Source of the news.

The Role of Emilia Delizia in importing cured meats into North America.

Our company built hundred of connections with local producers in the Parma/Modena/Bologna area. If you are interested in importing Parma Ham, Culatello, Salame di Felino and so on into the U.S. we are here to help. We can be your direct contact with the producers and also research to find the right product for your business. Please not hesitate to contact us for more information.

Food Piracy: The Phenomenon Of The Italian Sounding Food Products

Six millions euros per hour: that’s the amount of the made in Italy turnover loss – as reported by Confagricoltura – caused by the so-called “Italian sounding” whose images, names and colours imitate the Italian products, but actually having nothing to do with the original made in Italy quality, culture and traditions.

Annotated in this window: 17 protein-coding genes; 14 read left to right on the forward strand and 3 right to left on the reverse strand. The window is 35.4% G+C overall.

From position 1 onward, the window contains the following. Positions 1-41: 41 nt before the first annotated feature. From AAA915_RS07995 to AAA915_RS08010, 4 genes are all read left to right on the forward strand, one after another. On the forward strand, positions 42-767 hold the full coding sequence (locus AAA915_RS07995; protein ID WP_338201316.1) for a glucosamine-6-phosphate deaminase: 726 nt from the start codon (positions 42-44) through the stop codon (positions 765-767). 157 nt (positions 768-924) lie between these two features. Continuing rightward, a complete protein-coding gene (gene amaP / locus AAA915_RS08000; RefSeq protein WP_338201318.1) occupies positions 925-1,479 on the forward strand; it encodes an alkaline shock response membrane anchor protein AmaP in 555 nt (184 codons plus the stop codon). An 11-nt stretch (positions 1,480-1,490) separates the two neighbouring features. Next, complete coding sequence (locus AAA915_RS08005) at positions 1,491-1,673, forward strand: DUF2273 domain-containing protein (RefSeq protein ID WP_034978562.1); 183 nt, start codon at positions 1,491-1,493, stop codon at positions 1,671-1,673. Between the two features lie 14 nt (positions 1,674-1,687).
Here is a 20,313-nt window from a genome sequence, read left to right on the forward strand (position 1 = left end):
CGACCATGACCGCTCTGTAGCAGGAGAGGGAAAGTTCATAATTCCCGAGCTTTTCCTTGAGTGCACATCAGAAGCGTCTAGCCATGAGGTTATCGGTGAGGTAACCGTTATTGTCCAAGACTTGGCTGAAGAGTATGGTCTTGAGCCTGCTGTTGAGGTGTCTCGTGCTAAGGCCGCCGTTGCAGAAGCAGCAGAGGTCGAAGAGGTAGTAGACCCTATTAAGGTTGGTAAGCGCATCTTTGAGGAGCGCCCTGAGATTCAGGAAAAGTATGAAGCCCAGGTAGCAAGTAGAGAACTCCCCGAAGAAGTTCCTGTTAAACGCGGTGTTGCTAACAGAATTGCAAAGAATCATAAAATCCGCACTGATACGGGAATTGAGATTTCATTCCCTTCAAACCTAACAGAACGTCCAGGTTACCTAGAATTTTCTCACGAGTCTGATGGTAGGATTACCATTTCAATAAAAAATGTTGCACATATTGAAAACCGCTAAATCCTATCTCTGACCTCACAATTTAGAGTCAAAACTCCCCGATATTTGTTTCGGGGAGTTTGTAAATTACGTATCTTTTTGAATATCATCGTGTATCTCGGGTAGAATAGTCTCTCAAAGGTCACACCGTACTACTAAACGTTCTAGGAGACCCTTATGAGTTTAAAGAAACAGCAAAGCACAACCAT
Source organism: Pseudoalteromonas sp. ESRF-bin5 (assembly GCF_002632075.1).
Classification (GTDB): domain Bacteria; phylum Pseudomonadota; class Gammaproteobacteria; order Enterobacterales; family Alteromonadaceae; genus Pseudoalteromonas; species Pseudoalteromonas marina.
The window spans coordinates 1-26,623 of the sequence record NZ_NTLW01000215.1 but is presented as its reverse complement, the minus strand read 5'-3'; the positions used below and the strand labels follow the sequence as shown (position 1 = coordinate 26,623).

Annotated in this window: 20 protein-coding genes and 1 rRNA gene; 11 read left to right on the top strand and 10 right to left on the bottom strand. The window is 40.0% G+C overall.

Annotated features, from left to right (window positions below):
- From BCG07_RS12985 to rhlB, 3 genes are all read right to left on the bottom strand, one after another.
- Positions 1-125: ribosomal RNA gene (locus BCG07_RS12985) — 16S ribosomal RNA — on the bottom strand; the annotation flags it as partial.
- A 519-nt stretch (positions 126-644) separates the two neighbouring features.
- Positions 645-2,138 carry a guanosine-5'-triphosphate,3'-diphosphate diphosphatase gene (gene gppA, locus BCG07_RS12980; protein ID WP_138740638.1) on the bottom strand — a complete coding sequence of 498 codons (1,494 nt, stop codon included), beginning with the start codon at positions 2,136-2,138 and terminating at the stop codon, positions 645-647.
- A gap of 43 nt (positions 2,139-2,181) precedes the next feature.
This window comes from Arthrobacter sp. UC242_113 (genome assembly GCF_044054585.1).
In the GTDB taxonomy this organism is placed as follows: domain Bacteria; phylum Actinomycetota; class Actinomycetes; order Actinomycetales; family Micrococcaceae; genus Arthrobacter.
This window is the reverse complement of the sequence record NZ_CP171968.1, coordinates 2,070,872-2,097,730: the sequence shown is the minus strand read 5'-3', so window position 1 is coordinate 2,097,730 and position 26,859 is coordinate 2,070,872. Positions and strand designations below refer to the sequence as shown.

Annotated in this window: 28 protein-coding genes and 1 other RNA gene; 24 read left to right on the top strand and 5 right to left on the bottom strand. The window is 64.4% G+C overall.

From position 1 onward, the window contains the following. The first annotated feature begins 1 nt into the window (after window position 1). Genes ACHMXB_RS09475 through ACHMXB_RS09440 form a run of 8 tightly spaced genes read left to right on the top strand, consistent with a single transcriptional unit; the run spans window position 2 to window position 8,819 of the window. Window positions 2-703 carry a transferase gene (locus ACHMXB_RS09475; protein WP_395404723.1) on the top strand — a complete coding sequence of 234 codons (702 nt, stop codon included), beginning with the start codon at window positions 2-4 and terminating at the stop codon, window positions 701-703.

Parmesan
Kraft exploits the name Parmesan to market  a product that has nothing to do with Parmigiano ReggianoSource

The phenomenon is well known as much as it is widespread, but it is rather impressive to read its evaluations and extent in black and white. Only EU considered, the match between fake Italian and real Italian sees the latter defeated 2-1: every two Italian products sold, only one is authentic.

“At the end of the year, the loss is over 54 billion euros, an amount greater than the real food piracy worth six billion euros” says Confagricoltura at Cibus Tour, highlighting that the trade of fake and imitations – in other words – all things pretending to be Italian, “are a loose cannon for the Italian alimentary export, this one representing the spearhead of the Italian export with an income of 28 billion euros in 2010.”